“It’s called ‘the land of the living skies’,” my best friend proudly announces as we look up to the crisp blue Saskatchewan sky that’s filled with tracks and swirls of the purest white clouds.
We’ve left the city of Saskatoon to make our way to an authentic cowboy ranch, that you can only reach by driving hours through the prairies. The long, straight road is the only thing that cuts through this scene of beautiful isolation. The land looks as vast and never-ending as the sky as it all blends into a striking stretch of flat breathtaking landscape of earthy yellows and browns. At times, those prairies belong only to you.
I’ve spent years watching my friend defend her home province – a land similar in size of Texas composed of fertile farmlands and green valleys, flanked in the north by endless lakes and pine forests. It’s become the Canadian province too easily mocked for its wild-west agricultural persona, which made me want to visit more.
“You are stopping at Saskatoon?” I remember the Via Rail ticket desk lady ask surprisingly, when I went to pick up my tickets from Union Station in Toronto. I told her the story of my journey crossing Canada by train, knowing all too well the reaction.
“Oh, that’s right,” she added. “People only go to Saskatoon to visit family or friends. Not to see anything.”
There’s More to Saskatchewan
Although famous for agriculture, only one-third of the province is actually farmland. Such a common misconception of its emptiness and lack of big-city cool means the average adventure seeking traveller misses out. This province, half covered by forest, and one-eighth by fresh water, is home to some of the most stunning natural terrain in the entire country.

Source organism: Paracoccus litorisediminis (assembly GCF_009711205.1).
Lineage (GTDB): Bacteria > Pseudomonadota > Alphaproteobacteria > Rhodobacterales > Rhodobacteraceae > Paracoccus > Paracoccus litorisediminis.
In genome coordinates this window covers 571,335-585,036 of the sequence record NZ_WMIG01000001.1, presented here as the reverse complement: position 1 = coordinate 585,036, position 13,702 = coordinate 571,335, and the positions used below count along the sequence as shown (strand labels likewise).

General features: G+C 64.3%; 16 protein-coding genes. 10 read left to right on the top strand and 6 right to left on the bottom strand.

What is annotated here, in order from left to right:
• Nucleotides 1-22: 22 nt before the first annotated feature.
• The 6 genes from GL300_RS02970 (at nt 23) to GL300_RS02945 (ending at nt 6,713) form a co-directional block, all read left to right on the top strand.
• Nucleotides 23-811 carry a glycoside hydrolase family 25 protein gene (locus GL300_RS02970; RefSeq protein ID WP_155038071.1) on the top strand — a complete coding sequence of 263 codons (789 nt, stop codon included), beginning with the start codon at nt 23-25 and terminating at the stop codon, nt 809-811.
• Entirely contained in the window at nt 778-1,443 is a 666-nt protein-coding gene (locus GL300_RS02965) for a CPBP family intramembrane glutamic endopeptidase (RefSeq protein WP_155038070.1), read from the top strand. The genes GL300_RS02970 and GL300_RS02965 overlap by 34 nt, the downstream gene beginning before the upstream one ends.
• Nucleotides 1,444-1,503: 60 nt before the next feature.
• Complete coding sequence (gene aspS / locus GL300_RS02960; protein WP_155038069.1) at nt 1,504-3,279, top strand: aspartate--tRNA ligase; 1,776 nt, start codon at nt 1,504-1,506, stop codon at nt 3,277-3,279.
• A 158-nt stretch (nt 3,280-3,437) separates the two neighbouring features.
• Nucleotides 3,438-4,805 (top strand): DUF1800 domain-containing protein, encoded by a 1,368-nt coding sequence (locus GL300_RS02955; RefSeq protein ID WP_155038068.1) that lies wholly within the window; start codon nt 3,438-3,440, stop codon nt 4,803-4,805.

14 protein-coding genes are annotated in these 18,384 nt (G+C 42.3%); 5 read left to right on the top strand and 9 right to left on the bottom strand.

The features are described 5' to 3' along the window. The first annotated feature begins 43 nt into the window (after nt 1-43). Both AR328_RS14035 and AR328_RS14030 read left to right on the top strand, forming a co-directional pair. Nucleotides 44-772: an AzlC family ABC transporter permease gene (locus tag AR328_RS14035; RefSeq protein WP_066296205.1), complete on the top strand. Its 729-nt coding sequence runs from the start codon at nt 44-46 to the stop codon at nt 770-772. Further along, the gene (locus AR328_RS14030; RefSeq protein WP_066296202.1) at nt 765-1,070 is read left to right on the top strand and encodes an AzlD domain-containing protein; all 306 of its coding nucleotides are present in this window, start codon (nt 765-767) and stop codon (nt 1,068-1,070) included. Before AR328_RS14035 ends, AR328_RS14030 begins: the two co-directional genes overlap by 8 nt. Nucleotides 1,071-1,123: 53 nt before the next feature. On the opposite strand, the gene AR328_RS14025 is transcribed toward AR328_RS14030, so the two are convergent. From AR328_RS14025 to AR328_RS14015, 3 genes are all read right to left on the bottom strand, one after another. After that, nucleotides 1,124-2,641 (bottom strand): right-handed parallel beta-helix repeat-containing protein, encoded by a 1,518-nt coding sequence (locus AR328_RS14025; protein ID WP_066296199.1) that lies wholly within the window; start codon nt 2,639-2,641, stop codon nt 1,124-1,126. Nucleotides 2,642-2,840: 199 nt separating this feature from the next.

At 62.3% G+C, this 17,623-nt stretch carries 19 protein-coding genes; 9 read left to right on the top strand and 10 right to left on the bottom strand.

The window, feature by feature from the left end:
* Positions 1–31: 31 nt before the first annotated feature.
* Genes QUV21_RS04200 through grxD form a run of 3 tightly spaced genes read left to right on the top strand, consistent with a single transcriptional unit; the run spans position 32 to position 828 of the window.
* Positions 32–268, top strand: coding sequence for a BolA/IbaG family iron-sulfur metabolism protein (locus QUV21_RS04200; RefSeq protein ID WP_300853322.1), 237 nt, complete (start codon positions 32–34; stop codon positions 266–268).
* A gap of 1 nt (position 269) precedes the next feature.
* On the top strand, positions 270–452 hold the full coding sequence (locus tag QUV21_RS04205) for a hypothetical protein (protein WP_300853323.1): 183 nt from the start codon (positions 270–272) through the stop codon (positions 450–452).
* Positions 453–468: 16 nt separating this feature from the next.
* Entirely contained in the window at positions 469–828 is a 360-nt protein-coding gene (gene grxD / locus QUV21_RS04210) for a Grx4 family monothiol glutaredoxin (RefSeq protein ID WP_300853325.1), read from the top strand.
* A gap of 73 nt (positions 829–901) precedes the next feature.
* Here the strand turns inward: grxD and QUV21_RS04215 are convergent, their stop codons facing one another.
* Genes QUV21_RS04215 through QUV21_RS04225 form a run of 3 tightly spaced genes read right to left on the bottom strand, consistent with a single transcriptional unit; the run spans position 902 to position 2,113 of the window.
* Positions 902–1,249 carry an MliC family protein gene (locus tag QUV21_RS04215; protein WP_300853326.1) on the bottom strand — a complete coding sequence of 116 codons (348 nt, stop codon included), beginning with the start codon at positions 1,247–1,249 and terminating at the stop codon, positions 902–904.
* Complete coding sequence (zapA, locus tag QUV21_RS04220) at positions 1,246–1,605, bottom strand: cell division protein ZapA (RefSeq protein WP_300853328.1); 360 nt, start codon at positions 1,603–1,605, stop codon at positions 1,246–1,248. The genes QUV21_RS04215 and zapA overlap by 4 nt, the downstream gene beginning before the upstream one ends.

I learn that there are 100,000 lakes tempting those wanting to sample some of the most revered canoeing routes in Canada and heritage waterways (part of an east-west route used by First Nations people) rich in stories of past explorers and traders. I visited the preserved and theatrically exhibited underground tunnels in Moose Jaw, with tales of hidden Chinese railway workers and the alleged bootlegging operations of Al Capone during the US prohibition era. My next visit is filled with plans to visit the less trodden nature spots of the Athabasca Sand Dunes (the most northerly sand dunes in the world) along with Cypress Hills – the ‘forest oasis above the prairie’ near to the Saskatchewan and Alberta border.
That’s a lot more than one giant, nondescript prairie.
Saskatoon, the province’s biggest city, brims with a vibrancy that comes from its predominantly young population. It’s riverside banks – a popular local hideaway and exercise ground neighbour a compact city of cool restaurants and independent stores, which play host to over 60 festivals and events every year.
Stand on the railway bridge for a panoramic view of Saskatoon and your perceptions will change. At its core, it isn’t the drab, lifeless place that people’s reactions to it implied. From up high, I could see how the Autumn hues matched the coffee colours of the city’s neat layout, which made for a pretty and pleasurable stroll – an image not often granted to a city desperately trying to emerge from the shadows of its notorious outer neighbourhoods, that damage it’s overall reputation.
160 miles south in the capital of Regina – the base of Canada’s only training academy for the Royal Canadian Mounted Police (RCMP) – a practical and modernised city is too undergoing a resurgence. Repurposed warehouse space is reviving a once run-down central neighbourhood – an urban renaissance springing up alongside the modern, glass-fronted business-district high-rise. Here, you can spend the morning seeing the famous Red Serge and Stetson hat uniformed ‘Mounties’ at the RCMP Heritage Centre and Training Depot, and end the day with a craft beer or two in town.